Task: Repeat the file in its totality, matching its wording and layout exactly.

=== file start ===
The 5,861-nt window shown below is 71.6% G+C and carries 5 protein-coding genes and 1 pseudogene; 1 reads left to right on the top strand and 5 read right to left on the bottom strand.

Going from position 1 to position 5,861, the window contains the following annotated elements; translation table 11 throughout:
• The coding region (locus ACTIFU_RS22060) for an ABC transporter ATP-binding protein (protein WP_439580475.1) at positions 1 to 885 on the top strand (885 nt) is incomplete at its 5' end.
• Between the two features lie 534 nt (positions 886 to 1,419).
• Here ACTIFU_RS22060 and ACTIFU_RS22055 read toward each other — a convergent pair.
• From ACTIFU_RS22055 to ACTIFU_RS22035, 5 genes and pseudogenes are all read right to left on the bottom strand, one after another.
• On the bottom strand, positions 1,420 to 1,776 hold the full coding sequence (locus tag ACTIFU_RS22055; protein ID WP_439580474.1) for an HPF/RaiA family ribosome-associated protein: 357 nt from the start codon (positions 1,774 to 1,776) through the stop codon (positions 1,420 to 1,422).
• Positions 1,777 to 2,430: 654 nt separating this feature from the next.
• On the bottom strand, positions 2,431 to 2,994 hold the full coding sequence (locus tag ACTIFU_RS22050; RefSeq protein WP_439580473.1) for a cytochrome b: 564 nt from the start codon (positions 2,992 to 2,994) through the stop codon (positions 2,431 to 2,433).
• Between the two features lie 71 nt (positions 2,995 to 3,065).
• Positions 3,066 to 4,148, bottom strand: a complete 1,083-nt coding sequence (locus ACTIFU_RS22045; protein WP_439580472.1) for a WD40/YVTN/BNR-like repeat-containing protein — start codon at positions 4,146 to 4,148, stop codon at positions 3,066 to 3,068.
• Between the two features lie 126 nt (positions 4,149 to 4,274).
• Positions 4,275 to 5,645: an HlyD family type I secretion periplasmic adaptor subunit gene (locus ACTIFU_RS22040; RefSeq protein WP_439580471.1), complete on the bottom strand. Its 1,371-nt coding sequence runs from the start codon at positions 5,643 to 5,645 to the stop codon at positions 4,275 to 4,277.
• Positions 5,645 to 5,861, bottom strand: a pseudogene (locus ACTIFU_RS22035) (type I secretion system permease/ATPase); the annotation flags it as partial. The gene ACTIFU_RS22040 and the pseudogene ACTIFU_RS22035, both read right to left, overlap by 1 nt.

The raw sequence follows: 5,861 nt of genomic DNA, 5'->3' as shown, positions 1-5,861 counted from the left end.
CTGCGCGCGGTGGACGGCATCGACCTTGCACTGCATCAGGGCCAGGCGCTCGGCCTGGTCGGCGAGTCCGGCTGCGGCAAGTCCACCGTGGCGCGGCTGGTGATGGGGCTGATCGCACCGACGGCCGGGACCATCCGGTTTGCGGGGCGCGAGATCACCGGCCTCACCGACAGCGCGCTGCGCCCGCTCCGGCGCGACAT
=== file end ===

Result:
The 5,861-nt window shown below is 71.6% G+C and carries 5 protein-coding genes and 1 pseudogene; 1 reads left to right on the top strand and 5 read right to left on the bottom strand.

Going from position 1 to position 5,861, the window contains the following annotated elements; translation table 11 throughout:
• The coding region (locus ACTIFU_RS22060) for an ABC transporter ATP-binding protein (protein WP_439580475.1) at positions 1 to 885 on the top strand (885 nt) is incomplete at its 5' end.
• Between the two features lie 534 nt (positions 886 to 1,419).
• Here ACTIFU_RS22060 and ACTIFU_RS22055 read toward each other — a convergent pair.
• From ACTIFU_RS22055 to ACTIFU_RS22035, 5 genes and pseudogenes are all read right to left on the bottom strand, one after another.
• On the bottom strand, positions 1,420 to 1,776 hold the full coding sequence (locus tag ACTIFU_RS22055; protein ID WP_439580474.1) for an HPF/RaiA family ribosome-associated protein: 357 nt from the start codon (positions 1,774 to 1,776) through the stop codon (positions 1,420 to 1,422).
• Positions 1,777 to 2,430: 654 nt separating this feature from the next.
• On the bottom strand, positions 2,431 to 2,994 hold the full coding sequence (locus tag ACTIFU_RS22050; RefSeq protein WP_439580473.1) for a cytochrome b: 564 nt from the start codon (positions 2,992 to 2,994) through the stop codon (positions 2,431 to 2,433).
• Between the two features lie 71 nt (positions 2,995 to 3,065).
• Positions 3,066 to 4,148, bottom strand: a complete 1,083-nt coding sequence (locus ACTIFU_RS22045; protein WP_439580472.1) for a WD40/YVTN/BNR-like repeat-containing protein — start codon at positions 4,146 to 4,148, stop codon at positions 3,066 to 3,068.
• Between the two features lie 126 nt (positions 4,149 to 4,274).
• Positions 4,275 to 5,645: an HlyD family type I secretion periplasmic adaptor subunit gene (locus ACTIFU_RS22040; RefSeq protein WP_439580471.1), complete on the bottom strand. Its 1,371-nt coding sequence runs from the start codon at positions 5,643 to 5,645 to the stop codon at positions 4,275 to 4,277.
• Positions 5,645 to 5,861, bottom strand: a pseudogene (locus ACTIFU_RS22035) (type I secretion system permease/ATPase); the annotation flags it as partial. The gene ACTIFU_RS22040 and the pseudogene ACTIFU_RS22035, both read right to left, overlap by 1 nt.

The raw sequence follows: 5,861 nt of genomic DNA, 5'->3' as shown, positions 1-5,861 counted from the left end.
CTGCGCGCGGTGGACGGCATCGACCTTGCACTGCATCAGGGCCAGGCGCTCGGCCTGGTCGGCGAGTCCGGCTGCGGCAAGTCCACCGTGGCGCGGCTGGTGATGGGGCTGATCGCACCGACGGCCGGGACCATCCGGTTTGCGGGGCGCGAGATCACCGGCCTCACCGACAGCGCGCTGCGCCCGCTCCGGCGCGACAT